LAWMAKERS yesterday finished discussing a law proposal that gives police increased powers in a bid to put an end to the often unlawful practices of so-called private security firms.

The chairman of the House Legal Affairs Committee, DISY MP Ionas Nicolaou said the proposal, that amends the law on private security firms, is an effort to effectively tackle the “private army” phenomena, which “create significant problems to Cypriot society”.

“Unfortunately, in our country today there are organised private armies and groups who seek to provide protection, not only to businesses, but to individuals,” Nicolaou said.

He said parliament will provide the police with the powers and expected the force to use them to stop these practices.

Cyprus is a top EU performer for people with jobs

Cyprus has one of the highest employment rates in the European Union with about 75 per cent of individuals between the ages of 20 and 64 holding down a job, according to the latest Eurostat survey for 2010.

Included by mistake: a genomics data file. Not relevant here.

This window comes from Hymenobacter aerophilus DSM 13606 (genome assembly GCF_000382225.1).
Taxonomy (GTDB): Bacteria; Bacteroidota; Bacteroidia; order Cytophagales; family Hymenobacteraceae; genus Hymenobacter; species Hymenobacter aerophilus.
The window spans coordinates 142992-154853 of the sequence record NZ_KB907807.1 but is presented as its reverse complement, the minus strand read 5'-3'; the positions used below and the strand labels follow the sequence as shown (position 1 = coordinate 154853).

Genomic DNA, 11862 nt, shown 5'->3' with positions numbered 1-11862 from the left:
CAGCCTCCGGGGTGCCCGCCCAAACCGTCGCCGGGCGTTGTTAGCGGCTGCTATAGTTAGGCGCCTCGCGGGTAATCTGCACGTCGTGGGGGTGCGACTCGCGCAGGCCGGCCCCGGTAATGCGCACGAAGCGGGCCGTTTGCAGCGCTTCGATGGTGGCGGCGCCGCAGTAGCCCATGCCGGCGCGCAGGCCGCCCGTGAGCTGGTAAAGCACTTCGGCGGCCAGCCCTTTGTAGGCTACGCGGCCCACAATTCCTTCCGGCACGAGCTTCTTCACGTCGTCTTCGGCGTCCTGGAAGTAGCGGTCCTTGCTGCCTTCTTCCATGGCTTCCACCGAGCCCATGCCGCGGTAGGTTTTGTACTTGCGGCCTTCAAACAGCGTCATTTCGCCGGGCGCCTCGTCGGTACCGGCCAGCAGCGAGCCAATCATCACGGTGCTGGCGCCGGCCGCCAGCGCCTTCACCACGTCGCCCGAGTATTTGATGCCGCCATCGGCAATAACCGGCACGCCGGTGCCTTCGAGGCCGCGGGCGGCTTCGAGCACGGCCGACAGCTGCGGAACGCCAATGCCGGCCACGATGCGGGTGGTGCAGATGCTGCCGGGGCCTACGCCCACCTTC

Sweden topped the chart at an employment rate of 78.7 per cent, followed by 76.8 for the Netherlands and 76.1 per cent for Denmark.

Cyprus was not too far behind at 75.4 per cent with Germany and Austria following closely at 74.9 per cent.

Malta fared the worst at 59.9 per cent with Hungary following suit at 60.4 and Italy hovering at third at 61.1.

Relatively more men than women were employed everywhere in the European Union with the exception of Lithuania.

Migrants need to be integrated says ministry

THIRD country nationals are hampered by language problems, difficulties in accessing health services and racism, a report showed yesterday.

The report by Marketway and Pulse Market Research was compiled on behalf of the Interior Ministry’s civil registry and migration department and was co-funded by the European Union’s Integration Fund.

Around 1,000 legally employed migrants were interviewed from across the island.

Most come from the Philippines, Sri Lanka and Vietnam with about 70 per cent of those interviewed being women.

The study aimed to locate vulnerable groups, define their unmet needs and suggest ways to integrate migrants in Cypriot society.

About a third of those asked reported wanting better government services.